Originally published on theconversation.com
Victoria’s budget shows a Treasurer engaged in a high-wire balancing act: ensuring a job-rich economic ‘soft landing’ on one hand, while trying to improve the state’s long-term fiscal position on the other.
The budget partly delivers on both goals but, like any difficult circus act, it is part hard work and skill, part luck, and part optical illusion.
The balancing act
Last year, the brief for federal and state budgets alike was simple: spend to support the economy.
Australia was in the grip of the COVID recession, and nowhere was this more acute than in Victoria.
The economic conditions required targeted and effective stimulus, and Victoria delivered in spades.
This year’s test is a little more complicated.
The recovery is going well – Victoria’s jobs have returned to pre-crisis levels, a remarkable turnaround given the hit to the employment from the second lockdown – but unemployment is still elevated.
The challenge for fiscal policy is now to “stick the landing” by quickly getting unemployment as low as possible so wages can grow again.
The federal government made a reasonable attempt at meeting this challenge last week when it delivered a budget focused on creating jobs, particularly in the care sector — even if the quality of its spending fell short and the outlook for wages growth remains poor in the short-term.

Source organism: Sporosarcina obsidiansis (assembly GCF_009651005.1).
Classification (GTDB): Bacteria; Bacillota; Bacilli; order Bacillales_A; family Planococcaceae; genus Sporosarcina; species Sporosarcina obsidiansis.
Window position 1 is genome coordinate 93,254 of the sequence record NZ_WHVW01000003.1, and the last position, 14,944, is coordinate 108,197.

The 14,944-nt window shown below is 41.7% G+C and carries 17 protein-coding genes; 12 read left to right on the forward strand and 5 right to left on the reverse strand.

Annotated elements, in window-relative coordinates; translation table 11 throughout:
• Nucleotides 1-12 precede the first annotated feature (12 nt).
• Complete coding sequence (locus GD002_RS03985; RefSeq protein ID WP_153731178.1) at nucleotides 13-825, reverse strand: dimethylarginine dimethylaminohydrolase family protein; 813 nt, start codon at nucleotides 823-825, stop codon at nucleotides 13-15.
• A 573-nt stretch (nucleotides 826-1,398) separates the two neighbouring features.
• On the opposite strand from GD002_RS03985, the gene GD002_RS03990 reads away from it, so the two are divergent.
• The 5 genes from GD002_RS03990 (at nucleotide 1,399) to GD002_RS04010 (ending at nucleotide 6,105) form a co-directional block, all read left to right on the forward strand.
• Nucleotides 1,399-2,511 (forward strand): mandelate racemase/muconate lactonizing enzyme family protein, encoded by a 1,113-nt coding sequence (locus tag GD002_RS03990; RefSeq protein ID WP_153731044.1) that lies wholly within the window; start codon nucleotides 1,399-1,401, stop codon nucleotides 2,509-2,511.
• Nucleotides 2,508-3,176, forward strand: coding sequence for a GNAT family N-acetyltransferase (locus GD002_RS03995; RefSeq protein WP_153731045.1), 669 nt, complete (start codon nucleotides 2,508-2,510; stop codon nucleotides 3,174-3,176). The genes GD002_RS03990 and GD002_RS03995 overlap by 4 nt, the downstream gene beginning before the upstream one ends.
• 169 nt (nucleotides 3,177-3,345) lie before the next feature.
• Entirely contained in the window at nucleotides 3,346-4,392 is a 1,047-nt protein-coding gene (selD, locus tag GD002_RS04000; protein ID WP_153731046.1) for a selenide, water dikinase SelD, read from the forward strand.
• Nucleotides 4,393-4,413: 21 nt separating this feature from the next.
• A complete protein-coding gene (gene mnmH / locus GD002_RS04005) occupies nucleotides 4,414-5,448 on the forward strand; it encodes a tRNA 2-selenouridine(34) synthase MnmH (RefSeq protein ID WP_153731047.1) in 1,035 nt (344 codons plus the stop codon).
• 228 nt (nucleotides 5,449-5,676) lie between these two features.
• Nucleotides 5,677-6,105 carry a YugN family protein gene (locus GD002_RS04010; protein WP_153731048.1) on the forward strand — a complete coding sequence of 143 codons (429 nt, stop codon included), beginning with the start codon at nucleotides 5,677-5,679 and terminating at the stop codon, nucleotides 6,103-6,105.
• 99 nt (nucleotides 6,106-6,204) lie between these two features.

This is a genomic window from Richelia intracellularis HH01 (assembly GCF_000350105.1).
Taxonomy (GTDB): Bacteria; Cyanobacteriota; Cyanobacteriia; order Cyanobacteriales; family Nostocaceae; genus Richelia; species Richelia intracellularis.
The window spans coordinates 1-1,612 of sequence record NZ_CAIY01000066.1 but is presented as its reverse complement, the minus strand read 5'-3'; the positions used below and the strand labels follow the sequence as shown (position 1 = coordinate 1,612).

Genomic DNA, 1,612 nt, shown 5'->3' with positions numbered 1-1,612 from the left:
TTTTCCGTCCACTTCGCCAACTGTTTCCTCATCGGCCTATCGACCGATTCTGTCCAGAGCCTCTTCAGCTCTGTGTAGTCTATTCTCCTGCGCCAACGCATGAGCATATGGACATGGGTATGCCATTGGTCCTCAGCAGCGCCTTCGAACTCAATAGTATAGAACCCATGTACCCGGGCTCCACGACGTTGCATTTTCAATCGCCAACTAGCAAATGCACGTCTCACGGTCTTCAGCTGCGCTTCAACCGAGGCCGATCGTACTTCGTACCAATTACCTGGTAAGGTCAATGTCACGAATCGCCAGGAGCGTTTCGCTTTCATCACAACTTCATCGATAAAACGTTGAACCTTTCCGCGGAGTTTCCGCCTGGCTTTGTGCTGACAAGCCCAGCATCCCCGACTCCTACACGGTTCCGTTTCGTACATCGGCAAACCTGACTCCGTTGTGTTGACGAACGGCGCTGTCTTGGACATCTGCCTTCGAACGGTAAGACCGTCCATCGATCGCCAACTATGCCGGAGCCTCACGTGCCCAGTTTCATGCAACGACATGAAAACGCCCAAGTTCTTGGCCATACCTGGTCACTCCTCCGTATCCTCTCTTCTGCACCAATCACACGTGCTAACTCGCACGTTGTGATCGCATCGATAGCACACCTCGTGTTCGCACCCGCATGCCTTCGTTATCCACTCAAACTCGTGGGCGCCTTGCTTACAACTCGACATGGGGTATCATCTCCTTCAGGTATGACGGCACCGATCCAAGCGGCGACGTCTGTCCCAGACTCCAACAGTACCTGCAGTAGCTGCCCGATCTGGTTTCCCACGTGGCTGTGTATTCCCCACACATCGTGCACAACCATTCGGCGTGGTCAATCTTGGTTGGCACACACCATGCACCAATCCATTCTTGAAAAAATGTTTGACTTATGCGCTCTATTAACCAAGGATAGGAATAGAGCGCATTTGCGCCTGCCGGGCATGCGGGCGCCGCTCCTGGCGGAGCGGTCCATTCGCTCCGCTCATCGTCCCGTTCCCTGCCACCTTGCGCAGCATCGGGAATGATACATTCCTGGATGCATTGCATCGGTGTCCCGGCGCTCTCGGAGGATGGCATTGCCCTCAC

But the federal government has one big advantage: for the time being at least, the low cost of debt has given it breathing space on the fiscal position.
This is not true to the same extent for Victoria.
Victoria’s cost of borrowing is still low – the government can borrow for 10 years at an interest rate of less than 2%, only slightly higher than the Commonwealth’s.
But credit ratings agency Moody’s recently downgraded the state’s credit rating from AAA to AA1 and cut its outlook to “negative”.
That brings the health of the balance sheet into slightly sharper focus.
And this means a treasurer walking the tightrope of more spending to support the economy while at the same time making sure that he reins in future deficits.
The hard work: taxes and spending are up
For the budget balance, the Victorian government has made some difficult decisions to raise more revenue. The budget includes more than $5 billion in new taxes over the next four years.
The new property “windfall profits levy” and the increase in land tax are two significant steps forward in building a more efficient tax base, even if the accompanying increase to inefficient stamp duties is a step backward.
And the significant extra spending on mental health is partially offset by a new Mental Health Levy on payroll tax for businesses – 0.5% for payrolls over $10 million and another 0.5% for payrolls over $100 million, raising $2.7 billion over four years.
This will slightly increase the inefficiency of the progressive payroll tax base, but should not be a major drag on growth.
But the overall focus on revenue is warranted.
It carves out a point of difference between Victoria and the federal government, which studiously avoided the “revenue question” in last week’s budget.